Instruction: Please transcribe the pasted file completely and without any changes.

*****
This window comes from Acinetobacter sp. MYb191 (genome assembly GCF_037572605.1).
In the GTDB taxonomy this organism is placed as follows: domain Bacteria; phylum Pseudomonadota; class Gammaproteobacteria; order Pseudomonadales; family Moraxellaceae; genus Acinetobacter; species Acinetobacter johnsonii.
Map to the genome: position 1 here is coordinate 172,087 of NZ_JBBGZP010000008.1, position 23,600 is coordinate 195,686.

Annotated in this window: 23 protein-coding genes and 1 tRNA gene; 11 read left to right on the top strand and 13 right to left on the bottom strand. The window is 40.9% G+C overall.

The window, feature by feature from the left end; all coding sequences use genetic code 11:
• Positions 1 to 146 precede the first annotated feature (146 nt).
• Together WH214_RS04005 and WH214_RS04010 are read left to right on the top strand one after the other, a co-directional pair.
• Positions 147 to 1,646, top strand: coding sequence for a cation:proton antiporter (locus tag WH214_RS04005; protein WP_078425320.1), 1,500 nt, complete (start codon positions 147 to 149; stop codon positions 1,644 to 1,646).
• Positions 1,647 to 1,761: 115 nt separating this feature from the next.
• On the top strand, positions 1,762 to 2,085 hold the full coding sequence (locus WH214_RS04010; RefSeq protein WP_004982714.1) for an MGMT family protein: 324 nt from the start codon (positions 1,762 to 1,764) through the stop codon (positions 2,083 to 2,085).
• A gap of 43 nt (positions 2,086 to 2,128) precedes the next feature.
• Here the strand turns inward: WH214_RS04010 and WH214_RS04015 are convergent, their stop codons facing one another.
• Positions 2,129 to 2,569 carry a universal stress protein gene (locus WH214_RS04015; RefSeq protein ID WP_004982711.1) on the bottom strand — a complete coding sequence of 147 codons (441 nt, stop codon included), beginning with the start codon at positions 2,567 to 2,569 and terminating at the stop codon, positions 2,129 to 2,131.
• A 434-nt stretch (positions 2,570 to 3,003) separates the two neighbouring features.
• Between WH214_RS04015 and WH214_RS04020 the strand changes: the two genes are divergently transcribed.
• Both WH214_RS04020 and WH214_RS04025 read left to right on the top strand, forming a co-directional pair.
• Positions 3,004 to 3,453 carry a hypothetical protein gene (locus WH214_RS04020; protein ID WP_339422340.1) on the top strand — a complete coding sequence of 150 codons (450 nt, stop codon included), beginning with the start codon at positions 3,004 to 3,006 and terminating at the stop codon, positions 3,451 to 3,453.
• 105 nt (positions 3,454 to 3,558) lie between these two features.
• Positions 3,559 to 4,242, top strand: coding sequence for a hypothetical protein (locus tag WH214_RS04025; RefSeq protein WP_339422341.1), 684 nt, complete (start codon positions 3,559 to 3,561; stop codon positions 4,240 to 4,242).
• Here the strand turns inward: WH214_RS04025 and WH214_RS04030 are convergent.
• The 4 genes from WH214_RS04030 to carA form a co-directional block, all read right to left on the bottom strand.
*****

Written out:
This window comes from Acinetobacter sp. MYb191 (genome assembly GCF_037572605.1).
In the GTDB taxonomy this organism is placed as follows: domain Bacteria; phylum Pseudomonadota; class Gammaproteobacteria; order Pseudomonadales; family Moraxellaceae; genus Acinetobacter; species Acinetobacter johnsonii.
Map to the genome: position 1 here is coordinate 172,087 of NZ_JBBGZP010000008.1, position 23,600 is coordinate 195,686.

Annotated in this window: 23 protein-coding genes and 1 tRNA gene; 11 read left to right on the top strand and 13 right to left on the bottom strand. The window is 40.9% G+C overall.

The window, feature by feature from the left end; all coding sequences use genetic code 11:
• Positions 1 to 146 precede the first annotated feature (146 nt).
• Together WH214_RS04005 and WH214_RS04010 are read left to right on the top strand one after the other, a co-directional pair.
• Positions 147 to 1,646, top strand: coding sequence for a cation:proton antiporter (locus tag WH214_RS04005; protein WP_078425320.1), 1,500 nt, complete (start codon positions 147 to 149; stop codon positions 1,644 to 1,646).
• Positions 1,647 to 1,761: 115 nt separating this feature from the next.
• On the top strand, positions 1,762 to 2,085 hold the full coding sequence (locus WH214_RS04010; RefSeq protein WP_004982714.1) for an MGMT family protein: 324 nt from the start codon (positions 1,762 to 1,764) through the stop codon (positions 2,083 to 2,085).
• A gap of 43 nt (positions 2,086 to 2,128) precedes the next feature.
• Here the strand turns inward: WH214_RS04010 and WH214_RS04015 are convergent, their stop codons facing one another.
• Positions 2,129 to 2,569 carry a universal stress protein gene (locus WH214_RS04015; RefSeq protein ID WP_004982711.1) on the bottom strand — a complete coding sequence of 147 codons (441 nt, stop codon included), beginning with the start codon at positions 2,567 to 2,569 and terminating at the stop codon, positions 2,129 to 2,131.
• A 434-nt stretch (positions 2,570 to 3,003) separates the two neighbouring features.
• Between WH214_RS04015 and WH214_RS04020 the strand changes: the two genes are divergently transcribed.
• Both WH214_RS04020 and WH214_RS04025 read left to right on the top strand, forming a co-directional pair.
• Positions 3,004 to 3,453 carry a hypothetical protein gene (locus WH214_RS04020; protein ID WP_339422340.1) on the top strand — a complete coding sequence of 150 codons (450 nt, stop codon included), beginning with the start codon at positions 3,004 to 3,006 and terminating at the stop codon, positions 3,451 to 3,453.
• 105 nt (positions 3,454 to 3,558) lie between these two features.
• Positions 3,559 to 4,242, top strand: coding sequence for a hypothetical protein (locus tag WH214_RS04025; RefSeq protein WP_339422341.1), 684 nt, complete (start codon positions 3,559 to 3,561; stop codon positions 4,240 to 4,242).
• Here the strand turns inward: WH214_RS04025 and WH214_RS04030 are convergent.
• The 4 genes from WH214_RS04030 to carA form a co-directional block, all read right to left on the bottom strand.